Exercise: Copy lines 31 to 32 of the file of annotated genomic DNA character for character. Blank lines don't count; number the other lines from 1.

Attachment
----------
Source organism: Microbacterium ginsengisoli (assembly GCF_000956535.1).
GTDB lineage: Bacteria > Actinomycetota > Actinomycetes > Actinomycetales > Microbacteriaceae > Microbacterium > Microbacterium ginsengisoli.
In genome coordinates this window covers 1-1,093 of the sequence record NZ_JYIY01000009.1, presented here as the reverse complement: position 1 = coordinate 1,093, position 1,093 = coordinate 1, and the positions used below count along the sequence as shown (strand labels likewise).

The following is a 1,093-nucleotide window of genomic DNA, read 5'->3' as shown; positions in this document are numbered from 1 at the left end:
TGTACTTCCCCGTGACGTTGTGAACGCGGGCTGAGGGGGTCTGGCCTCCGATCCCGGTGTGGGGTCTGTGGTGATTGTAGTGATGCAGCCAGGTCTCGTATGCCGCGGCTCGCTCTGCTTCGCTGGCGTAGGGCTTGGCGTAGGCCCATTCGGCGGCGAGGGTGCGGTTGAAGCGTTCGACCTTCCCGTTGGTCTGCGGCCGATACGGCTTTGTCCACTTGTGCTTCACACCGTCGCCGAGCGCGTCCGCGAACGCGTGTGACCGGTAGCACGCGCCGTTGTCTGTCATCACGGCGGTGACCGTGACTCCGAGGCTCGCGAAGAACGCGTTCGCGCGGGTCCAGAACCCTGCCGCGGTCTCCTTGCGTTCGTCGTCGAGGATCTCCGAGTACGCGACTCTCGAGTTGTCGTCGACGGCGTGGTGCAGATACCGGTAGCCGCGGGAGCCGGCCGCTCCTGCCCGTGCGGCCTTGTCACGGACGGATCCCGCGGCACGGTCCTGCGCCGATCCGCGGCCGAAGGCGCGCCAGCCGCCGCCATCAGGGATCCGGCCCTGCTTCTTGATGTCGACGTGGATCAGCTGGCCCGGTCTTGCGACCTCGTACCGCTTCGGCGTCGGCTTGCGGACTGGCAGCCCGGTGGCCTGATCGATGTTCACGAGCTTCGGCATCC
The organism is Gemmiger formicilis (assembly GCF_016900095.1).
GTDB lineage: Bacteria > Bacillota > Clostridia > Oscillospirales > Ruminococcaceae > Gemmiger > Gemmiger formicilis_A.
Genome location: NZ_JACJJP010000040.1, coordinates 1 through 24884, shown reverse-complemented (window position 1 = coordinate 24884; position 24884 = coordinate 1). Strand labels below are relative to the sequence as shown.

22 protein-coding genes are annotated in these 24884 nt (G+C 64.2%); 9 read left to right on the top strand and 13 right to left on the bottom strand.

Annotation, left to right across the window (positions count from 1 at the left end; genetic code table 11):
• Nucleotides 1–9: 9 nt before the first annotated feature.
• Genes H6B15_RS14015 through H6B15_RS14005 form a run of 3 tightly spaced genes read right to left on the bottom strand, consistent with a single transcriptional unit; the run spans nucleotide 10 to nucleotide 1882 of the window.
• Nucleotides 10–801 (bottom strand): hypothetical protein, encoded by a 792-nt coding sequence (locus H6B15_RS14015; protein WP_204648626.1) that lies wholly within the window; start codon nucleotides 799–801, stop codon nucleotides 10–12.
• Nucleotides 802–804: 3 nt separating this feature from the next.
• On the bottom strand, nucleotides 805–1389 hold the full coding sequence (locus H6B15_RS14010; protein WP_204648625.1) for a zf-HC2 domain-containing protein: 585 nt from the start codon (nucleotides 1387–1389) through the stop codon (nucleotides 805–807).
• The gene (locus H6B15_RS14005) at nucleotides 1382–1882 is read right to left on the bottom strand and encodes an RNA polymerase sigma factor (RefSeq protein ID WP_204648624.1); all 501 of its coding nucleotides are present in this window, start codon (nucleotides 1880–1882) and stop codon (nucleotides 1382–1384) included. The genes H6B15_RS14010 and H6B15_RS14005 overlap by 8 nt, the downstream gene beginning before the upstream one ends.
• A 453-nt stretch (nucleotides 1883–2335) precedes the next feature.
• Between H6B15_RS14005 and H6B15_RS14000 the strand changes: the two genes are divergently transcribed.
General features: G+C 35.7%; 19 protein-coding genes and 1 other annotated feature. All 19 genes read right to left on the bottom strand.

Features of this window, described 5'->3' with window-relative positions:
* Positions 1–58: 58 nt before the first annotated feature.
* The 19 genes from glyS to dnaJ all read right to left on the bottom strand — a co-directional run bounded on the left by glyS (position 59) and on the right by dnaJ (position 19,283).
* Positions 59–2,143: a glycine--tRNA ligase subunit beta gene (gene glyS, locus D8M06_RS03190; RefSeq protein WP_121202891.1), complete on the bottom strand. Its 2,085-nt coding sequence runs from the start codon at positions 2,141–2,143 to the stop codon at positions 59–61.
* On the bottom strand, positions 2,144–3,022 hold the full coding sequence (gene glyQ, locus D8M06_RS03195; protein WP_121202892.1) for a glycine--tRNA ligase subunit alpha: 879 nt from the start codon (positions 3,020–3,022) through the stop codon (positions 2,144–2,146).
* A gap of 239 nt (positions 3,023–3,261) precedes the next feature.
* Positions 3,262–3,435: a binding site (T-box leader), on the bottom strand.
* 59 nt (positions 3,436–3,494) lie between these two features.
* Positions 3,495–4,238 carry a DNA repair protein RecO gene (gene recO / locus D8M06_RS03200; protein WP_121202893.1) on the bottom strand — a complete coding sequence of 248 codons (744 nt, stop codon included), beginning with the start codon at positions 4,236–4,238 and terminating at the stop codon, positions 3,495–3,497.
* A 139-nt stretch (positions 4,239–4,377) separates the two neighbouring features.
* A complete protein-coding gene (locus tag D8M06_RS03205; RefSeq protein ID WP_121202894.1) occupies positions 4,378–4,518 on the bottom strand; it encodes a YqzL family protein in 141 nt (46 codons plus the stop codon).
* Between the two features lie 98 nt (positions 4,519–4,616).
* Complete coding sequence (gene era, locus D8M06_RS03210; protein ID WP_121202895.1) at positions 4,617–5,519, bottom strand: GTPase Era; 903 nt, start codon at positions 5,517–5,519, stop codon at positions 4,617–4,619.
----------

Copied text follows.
* Between the two features lie 98 nt (positions 4,519–4,616).
* Complete coding sequence (gene era, locus D8M06_RS03210; protein ID WP_121202895.1) at positions 4,617–5,519, bottom strand: GTPase Era; 903 nt, start codon at positions 5,517–5,519, stop codon at positions 4,617–4,619.